University of Vermont

Human Resource Services and Operations

Interview: Nancy Stearns Bercaw on Her Book 'Brain in a Jar'

Brain in a Jar book cover
Nancy Stearns Bercaw has worked at UVM in many capacities. She was a staff writer for University Communications from 1996-2001; she was an assistant swim coach from 1999-2001 and again in 2006. Since 2007, Nancy has been a program coordinator for the libraries, also serving as project manager for UVM's most recent 10-year re-accreditation.

Throughout, Nancy has been freelance writer with work appearing from Seven Days to the New York Times. Next month marks the debut of her first book, Brain in a Jar: A Daughter's Journey through Her Father's Memory, published by Broadstone and now available for pre-orders on Amazon. Brain in a Jar officially launches at Phoenix Books in Burlington at 6:30 p.m. on Saturday, April 6. 

UVM Today: Tell about the process of writing your book.

Bercaw: My father, a neurologist, died of Alzheimer's Disease last year. Throughout his illness, I wrote about my memories of him. By doing so, I kept myself sane and his memory alive. I also penned two pieces for the New York Times about my father's fantastic life and his work fighting Alzheimer's in his patients and eventually in himself. One day I realized that it was more than a series of random recollections -- it was a book.

What's behind the title, Brain in a Jar?

My father was in medical school at the University of Virginia when his father began showing signs of memory loss. This was in the '60s back when very few people, let alone doctors, knew the name Alzheimer's disease. My father began studying the mysterious malady, and then decided on neurology as his speciality. Many years later, when his father died of AD, my father put Grandfather's brain in a jar on his office desk -- a visual, visceral remind of what he was fighting. When I was a kid, I didn't find it at all strange that my doctor dad had a brain in a jar on desk. Much later, though, as a young adult, my mother told me the truth, which said so much about my father, and his obsession and our family.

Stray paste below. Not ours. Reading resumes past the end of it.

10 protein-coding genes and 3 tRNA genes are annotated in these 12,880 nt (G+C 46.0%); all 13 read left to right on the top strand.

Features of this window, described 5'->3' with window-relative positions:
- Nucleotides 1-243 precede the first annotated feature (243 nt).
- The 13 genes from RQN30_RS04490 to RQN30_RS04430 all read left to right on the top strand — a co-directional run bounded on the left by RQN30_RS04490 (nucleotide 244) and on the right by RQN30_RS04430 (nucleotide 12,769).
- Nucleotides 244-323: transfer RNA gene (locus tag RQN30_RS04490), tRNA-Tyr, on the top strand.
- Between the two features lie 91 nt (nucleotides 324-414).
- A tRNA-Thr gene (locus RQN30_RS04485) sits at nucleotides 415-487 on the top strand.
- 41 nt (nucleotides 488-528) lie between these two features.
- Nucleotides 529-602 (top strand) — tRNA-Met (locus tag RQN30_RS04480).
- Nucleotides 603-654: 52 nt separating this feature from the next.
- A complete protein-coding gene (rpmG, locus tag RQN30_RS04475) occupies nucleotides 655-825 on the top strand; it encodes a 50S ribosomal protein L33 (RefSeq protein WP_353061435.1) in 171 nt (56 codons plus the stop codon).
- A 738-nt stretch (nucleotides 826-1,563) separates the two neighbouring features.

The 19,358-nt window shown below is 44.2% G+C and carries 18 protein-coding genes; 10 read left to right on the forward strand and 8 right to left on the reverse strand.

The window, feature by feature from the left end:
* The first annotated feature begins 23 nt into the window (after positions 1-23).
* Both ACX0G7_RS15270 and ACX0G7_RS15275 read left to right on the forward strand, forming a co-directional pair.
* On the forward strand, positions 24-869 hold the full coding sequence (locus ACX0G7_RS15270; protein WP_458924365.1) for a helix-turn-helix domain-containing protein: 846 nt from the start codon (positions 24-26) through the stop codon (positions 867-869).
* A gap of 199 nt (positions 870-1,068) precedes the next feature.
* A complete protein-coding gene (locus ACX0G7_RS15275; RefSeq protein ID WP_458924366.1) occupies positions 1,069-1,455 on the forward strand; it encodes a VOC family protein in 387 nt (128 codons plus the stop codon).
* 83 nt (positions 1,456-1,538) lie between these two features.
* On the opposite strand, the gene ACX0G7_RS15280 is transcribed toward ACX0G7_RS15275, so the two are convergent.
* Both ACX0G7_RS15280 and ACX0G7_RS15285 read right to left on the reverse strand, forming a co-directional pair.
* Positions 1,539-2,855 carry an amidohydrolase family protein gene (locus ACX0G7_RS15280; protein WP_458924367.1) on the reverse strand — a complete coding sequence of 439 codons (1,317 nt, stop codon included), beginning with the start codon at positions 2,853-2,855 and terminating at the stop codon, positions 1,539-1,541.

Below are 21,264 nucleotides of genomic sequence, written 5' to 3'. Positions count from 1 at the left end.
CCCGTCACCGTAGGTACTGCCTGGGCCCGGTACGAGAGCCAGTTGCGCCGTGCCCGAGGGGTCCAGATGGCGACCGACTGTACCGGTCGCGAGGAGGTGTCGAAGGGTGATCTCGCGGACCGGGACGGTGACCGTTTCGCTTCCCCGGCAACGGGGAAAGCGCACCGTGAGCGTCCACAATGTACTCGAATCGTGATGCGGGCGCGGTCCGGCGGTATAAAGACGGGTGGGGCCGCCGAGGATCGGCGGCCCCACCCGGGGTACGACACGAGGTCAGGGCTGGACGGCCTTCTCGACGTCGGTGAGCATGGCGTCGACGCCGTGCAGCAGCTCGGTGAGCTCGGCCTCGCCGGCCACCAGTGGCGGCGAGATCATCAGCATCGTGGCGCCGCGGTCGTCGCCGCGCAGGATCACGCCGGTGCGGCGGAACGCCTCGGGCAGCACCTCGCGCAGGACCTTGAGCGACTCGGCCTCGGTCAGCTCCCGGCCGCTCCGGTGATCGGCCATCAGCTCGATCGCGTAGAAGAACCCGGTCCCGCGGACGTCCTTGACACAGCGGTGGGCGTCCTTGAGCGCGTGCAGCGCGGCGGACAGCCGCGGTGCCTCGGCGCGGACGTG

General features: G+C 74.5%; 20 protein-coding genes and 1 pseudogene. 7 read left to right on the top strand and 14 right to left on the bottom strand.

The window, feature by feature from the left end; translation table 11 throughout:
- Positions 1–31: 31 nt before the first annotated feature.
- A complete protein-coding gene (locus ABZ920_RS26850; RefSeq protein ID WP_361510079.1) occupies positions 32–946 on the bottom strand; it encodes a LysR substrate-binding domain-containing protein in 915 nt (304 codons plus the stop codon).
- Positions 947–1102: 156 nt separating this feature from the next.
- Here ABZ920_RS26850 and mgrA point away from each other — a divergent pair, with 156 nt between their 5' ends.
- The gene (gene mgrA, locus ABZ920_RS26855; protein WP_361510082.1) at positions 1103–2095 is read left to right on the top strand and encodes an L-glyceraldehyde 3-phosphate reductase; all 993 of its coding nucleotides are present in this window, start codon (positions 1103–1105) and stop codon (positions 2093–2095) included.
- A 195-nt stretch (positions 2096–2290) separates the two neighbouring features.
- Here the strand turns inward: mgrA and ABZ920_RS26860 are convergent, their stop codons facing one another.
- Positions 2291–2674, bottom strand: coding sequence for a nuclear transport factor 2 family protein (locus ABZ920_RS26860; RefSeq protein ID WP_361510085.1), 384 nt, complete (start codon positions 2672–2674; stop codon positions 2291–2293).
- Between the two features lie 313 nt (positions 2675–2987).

Do you worry that your father's obsession will become yours?

I think by writing this book, it's already has! I won't actually have a brain in a jar on my desk at work, but I'll have a book by the same title. Inadvertently, I have become him to some degree. 

What kind of reaction have you received to the story?

I am so grateful that early on my story caught the attention of former U.S. Senator Bob Kerrey, who co-wrote the book's introduction along with former Speaker of the House Newt Gingrich. The two were co-chairs of the 2009 Alzheimer's Study Group, commissioned by the Alzheimer's Association. Brain in a Jar now is attracting attention worldwide. Publishing rights just sold to the Indian Subcontient, and I was recently a guest on John Hockenberry's syndicated show, The Takeaway.  

How did your workplace support you in writing the book? 

The UVM Libraries supported me so much and so well. The dean and many of my colleagues read drafts of the book, and encouraged me. Reference librarians at Dana Medical also helped me find some of my father's published work. It was a team effort!